Sixty years ago, wisely anticipating its bustling future, Los Angeles began reaching out, buying riparian land in Owens Valley. In the next 30 years the relationship between the big-city water-seekers and the valley residents was not always mellow. Occasionally the city resorted to hanky-panky in its dealings, and occasionally the valley people resorted to violence, dynamiting the city's aqueduct 15 times, seizing a set of gates once and turning the city's vital sap back onto their dry homeland. The arguments for both sides were valid. The issue was too complex ever to be weighed on the simple scales of justice.
Today, from the crest of the Sierras to the White and Inyo mountains, 98% of the land is public, a patchwork of national forest, federal reserve land and Los Angeles-owned land. Thus, by virtue of smoggy progress elsewhere, most of the valley is a wilderness playground. On private and leased holdings there is still some ranching and mining—vestiges of yesterday—but most of the valley's 11,000 live in small towns such as Bishop that cater almost entirely to the needs of tourists.
By the time the water war ended 30 years ago, many valley people had moved away, and a large part of the present population are migrants from greater Los Angeles, fugitives who have headed for the far hills to escape the jostling, the smog, the clogged freeways, the stifling restrictions and the hopped-up chaos of a big-time town. The move is a reasonable one, but difficult. Before he makes it, each migrant must be sure he can find a home for rent or for sale in the valley, and he must also be sure he has the courage to give up a big-city career and settle for a lesser, different job with a thinner pay envelope.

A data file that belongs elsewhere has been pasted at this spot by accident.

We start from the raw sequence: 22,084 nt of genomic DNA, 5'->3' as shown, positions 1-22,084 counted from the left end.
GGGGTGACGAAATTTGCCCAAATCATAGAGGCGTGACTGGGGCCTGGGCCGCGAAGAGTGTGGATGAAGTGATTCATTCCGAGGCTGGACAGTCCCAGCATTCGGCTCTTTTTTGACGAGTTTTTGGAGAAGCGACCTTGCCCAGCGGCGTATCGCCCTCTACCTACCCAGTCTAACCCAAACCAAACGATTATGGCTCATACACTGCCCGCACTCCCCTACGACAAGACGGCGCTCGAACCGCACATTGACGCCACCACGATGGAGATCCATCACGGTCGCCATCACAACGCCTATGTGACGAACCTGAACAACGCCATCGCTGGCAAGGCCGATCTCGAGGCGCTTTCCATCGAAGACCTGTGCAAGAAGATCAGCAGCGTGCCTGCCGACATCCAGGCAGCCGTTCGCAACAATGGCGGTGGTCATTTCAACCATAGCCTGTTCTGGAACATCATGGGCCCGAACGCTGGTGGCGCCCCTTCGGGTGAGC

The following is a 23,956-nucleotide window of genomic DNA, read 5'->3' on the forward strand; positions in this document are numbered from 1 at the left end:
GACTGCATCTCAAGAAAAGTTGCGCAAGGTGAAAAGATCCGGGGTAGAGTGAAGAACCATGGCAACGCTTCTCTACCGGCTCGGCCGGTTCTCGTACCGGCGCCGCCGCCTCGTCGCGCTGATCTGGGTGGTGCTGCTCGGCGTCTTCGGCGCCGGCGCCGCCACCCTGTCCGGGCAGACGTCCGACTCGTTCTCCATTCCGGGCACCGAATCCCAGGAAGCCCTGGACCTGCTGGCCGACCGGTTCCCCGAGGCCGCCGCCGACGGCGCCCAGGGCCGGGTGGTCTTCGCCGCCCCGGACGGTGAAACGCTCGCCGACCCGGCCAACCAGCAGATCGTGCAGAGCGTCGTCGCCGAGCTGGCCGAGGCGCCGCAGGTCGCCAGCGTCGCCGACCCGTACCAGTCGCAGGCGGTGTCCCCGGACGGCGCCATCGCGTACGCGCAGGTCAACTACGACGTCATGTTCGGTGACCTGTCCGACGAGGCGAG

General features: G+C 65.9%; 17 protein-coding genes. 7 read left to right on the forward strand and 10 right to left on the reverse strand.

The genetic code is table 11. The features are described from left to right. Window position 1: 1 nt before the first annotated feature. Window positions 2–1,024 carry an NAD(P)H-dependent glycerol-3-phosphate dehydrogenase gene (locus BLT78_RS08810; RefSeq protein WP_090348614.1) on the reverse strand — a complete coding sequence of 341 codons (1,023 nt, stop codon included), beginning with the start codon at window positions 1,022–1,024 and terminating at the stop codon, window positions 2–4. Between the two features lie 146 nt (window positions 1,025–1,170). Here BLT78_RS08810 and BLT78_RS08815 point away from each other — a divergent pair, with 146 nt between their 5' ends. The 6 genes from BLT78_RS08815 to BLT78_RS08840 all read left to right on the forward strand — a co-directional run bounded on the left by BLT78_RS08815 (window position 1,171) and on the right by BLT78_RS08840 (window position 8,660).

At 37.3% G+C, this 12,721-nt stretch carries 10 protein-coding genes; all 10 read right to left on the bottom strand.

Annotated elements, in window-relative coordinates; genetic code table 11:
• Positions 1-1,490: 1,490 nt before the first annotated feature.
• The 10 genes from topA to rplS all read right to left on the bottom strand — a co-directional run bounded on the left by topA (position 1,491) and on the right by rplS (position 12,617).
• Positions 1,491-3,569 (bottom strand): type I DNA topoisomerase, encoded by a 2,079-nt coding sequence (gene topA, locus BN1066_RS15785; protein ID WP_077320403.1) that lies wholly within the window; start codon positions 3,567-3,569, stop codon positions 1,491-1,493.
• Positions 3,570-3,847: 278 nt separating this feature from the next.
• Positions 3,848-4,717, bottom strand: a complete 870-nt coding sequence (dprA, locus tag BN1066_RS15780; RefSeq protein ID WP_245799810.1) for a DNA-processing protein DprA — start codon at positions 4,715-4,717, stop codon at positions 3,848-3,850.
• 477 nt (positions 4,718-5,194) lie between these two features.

Eleven years ago Cliff Bayless and his wife Lucille prospered on the eastern fringe of Los Angeles. They had a quarter share in a Cadillac agency, worth about $25,000 a year, and three acres of home ground on a hilltop. But when the city and its smog closed in on them, they moved to the Owens Valley, taking a cut to $10,000 a year and spending their first three years in an apartment over a garage. "In the valley," Mrs. Bayless reports, "our son Rocky could use a BB gun and a slingshot. He could have 40 pigeons, while his cousin back in Glendale could have only 12. When his cousin would come here to visit and it was time to return to Los Angeles, he would run into the hills and hide. We gave up a lot to come here," Mrs. Bayless concludes, "but now we see the sunrise and the stars at night."